Unfortunately I see this happen A LOT and it’s always sort of a bummer. That’s like if someone hired me, a professional designer, to do something like SEO or hashtag research…
Just because I’ve learned about those things and explored them within my own business, does not make me qualified to offer those services at a professional level… and the quality I’d be able to provide in SEO or hashtag research would not even compare to hiring professionals.
Work with a professional designer on the big stuff (such as your website). This may require investing a bit more time and money up front, but I promise you you’ll actually be SAVING time & money in the long run by doing it right the first time, and by having a website that is working for you.
Because I know working on your website can be a big investment, I’ve built out a variety of tailored web design services depending on your needs, goals, and budget as a business owner, including:
Now that we’ve talked about the bigger initial mistake that I usually see right after a rebrand, there are 2 more mistakes I see a lot with the ongoing deliverables we all have to keep up with when it comes to building & maintaining a successful brand.
White space, or any blank space (whether it’s white or any other color), is SUCH an important way to keep information digestible and aesthetically appealing. When we design something without leaving room in the margins, or try to fill every blank space with a brand mark or logo, it makes it hard for the viewer to know where to look. For example:
When it comes to your brand font system, you should have fonts and styles for your headlines, subheads, body copy, and call to action buttons, and generally speaking, you should always stick to these rules. There are, of course, times when the rules can be broken, but if you’re not a designer and you’re DIYing something for your business, sticking to the rules is a much safer bet. For example:
How to use your color palette may be tricky. When I work with my clients on their branding, I usually give them between 5-8 colors. But not all of those colors are primary colors, and not all of them need to be used all at the same time. Be conscious of the way you’re using your brand colors and when in doubt, ask a designer! For example:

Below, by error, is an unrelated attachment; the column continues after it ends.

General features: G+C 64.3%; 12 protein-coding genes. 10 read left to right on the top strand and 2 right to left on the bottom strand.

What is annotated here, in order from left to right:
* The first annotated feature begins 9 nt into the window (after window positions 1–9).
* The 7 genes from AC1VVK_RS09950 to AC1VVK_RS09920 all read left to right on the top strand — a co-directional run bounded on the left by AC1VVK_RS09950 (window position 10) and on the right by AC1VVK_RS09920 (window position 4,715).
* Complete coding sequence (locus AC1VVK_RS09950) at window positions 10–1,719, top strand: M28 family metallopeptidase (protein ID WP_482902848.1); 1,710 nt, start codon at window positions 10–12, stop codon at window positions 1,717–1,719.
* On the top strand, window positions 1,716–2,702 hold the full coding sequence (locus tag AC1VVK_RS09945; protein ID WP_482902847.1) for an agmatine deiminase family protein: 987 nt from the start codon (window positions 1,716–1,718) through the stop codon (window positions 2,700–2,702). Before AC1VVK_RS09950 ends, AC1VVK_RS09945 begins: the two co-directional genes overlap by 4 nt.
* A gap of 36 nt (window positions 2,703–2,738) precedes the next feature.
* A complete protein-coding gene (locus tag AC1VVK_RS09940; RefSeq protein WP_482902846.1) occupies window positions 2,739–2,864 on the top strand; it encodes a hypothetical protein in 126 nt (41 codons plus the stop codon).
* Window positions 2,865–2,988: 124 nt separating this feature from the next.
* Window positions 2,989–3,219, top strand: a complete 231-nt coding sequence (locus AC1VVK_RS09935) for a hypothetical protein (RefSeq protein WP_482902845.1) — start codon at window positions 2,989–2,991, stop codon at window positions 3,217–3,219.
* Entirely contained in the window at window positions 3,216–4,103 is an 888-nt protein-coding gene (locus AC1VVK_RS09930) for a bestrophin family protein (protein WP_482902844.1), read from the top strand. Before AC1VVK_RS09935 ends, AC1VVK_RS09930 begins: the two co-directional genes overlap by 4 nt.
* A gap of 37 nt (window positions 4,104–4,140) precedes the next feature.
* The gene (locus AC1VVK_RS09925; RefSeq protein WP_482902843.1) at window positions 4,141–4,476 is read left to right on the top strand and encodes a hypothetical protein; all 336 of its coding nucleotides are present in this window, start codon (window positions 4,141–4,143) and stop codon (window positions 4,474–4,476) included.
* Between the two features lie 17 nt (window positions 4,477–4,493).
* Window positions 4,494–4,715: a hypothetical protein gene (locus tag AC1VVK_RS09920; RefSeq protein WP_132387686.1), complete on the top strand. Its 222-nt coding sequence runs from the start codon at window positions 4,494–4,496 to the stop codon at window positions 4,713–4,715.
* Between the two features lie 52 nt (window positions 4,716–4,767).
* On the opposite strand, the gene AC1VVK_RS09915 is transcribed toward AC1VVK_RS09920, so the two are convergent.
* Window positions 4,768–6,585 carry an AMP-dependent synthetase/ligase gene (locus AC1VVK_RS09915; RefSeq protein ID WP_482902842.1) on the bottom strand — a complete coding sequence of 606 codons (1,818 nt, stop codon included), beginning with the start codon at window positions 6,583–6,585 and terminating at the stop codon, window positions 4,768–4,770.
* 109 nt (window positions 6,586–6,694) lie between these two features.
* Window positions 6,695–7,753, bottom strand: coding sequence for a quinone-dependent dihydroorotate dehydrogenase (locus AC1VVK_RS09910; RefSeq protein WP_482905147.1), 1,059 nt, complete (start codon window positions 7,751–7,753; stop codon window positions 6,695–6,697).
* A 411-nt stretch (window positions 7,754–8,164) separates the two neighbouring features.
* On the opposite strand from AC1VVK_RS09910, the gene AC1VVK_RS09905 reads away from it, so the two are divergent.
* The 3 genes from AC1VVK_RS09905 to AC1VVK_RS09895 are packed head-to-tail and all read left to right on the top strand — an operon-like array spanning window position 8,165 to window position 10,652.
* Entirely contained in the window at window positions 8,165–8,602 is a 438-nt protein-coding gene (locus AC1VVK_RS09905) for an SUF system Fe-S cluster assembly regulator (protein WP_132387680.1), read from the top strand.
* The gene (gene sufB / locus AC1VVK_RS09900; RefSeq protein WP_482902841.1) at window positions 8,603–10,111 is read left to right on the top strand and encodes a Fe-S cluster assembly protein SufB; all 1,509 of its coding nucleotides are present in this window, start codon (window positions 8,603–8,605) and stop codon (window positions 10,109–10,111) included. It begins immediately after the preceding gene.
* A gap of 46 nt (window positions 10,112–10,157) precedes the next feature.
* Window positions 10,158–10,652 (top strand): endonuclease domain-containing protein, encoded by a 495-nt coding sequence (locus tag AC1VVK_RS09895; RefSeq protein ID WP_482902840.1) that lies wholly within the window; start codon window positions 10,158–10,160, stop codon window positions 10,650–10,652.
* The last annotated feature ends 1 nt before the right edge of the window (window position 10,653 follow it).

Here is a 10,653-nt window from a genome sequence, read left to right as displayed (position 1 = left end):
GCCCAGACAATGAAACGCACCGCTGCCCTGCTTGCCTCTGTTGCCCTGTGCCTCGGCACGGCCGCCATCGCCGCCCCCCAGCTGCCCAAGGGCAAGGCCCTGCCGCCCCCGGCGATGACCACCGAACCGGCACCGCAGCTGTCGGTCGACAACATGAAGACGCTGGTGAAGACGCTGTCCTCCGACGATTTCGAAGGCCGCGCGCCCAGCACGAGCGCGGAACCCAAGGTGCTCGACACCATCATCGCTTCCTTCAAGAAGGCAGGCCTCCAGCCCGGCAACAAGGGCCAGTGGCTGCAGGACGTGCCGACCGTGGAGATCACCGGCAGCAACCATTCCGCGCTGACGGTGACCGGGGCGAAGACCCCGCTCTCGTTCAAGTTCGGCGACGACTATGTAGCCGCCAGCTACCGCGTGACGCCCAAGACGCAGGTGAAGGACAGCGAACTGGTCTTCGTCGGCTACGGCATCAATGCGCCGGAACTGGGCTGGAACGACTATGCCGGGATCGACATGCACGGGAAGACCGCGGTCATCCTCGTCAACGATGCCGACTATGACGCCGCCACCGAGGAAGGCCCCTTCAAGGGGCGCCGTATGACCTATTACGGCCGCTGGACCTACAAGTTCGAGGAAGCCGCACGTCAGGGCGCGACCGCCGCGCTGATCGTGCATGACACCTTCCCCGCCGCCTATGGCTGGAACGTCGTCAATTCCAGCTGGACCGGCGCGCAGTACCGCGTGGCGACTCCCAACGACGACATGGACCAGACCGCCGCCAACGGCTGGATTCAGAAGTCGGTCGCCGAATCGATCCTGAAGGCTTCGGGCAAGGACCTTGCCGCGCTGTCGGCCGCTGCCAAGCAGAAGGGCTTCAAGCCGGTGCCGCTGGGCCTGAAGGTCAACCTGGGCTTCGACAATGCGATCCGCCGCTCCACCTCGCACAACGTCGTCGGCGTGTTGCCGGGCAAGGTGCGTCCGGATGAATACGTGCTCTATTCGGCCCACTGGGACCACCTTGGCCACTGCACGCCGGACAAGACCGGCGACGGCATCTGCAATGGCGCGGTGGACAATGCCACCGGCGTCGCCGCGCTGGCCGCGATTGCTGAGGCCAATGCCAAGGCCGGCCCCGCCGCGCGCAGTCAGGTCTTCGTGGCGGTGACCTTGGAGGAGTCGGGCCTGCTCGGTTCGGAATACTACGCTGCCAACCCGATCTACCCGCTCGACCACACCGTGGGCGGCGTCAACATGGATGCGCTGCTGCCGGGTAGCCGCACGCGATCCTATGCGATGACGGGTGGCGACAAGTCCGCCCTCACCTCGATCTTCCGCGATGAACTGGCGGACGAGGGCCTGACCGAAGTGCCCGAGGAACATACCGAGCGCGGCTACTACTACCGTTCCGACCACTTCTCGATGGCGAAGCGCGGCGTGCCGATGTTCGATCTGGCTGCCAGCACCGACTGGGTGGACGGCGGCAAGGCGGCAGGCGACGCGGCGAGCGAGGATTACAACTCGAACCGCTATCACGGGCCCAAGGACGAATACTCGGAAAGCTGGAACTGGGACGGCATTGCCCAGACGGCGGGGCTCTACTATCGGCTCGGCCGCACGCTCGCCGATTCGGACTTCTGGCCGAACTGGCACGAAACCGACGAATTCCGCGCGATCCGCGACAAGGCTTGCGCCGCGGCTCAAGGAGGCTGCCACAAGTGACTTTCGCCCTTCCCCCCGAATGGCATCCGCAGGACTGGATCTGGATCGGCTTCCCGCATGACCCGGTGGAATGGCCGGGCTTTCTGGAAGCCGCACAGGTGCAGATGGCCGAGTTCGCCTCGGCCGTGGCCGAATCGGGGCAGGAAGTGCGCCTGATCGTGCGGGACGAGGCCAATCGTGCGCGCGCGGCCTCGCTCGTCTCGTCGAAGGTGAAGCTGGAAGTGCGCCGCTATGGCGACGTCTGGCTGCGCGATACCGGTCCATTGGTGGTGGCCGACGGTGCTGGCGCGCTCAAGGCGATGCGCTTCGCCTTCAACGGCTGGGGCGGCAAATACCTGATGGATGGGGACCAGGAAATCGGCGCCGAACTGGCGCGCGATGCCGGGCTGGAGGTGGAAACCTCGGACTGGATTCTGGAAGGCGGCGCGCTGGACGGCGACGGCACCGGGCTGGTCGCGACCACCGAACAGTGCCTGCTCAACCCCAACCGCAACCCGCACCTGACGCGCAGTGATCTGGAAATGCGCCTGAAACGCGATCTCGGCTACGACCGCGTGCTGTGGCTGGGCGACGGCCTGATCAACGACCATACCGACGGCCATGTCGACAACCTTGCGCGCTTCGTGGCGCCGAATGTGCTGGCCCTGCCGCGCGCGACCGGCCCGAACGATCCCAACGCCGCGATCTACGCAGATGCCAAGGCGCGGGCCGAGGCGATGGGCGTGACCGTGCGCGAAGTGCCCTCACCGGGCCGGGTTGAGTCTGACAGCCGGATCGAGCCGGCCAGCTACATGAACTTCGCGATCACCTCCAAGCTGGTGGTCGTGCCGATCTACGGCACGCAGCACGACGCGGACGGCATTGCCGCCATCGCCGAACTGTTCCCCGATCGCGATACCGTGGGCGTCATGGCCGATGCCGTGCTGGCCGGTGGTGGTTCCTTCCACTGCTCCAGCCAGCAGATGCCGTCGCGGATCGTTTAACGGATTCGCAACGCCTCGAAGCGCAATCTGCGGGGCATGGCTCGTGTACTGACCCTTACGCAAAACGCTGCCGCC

And last but not least:
When we finish your branding project, I leave you with a Brand Guidelines PDF that outlines your logos, colors, font system, and more, with the idea being that you should use this as your brand’s source of truth to ensure that you’re always showing up consistently. Buuuut sometimes I know it’s tempting to throw in a new color or change up your fonts.
While your brand IS meant to evolve and grow with you, and there’s totally room to make tweaks over time, it should always be super intentional and something that you can carry through to the rest of your brand. My recommendation is to follow your brand guidelines to a T for at least a few months, and if you find that you’re missing something or are feeling tempted to add a color or a font, reach back out to your designer to help do so strategically.
And there we have it!
Think you might be making one of these mistakes & not even sure where to start when it comes to getting back on track?
I’d love to offer you a FREE Brand & Website Audit where we chat through some tangible tips to improve your online presence—and avoid these mistakes. Fill out the form on this page to request a free audit, and I’ll get back to you within 2 business days to book your spot!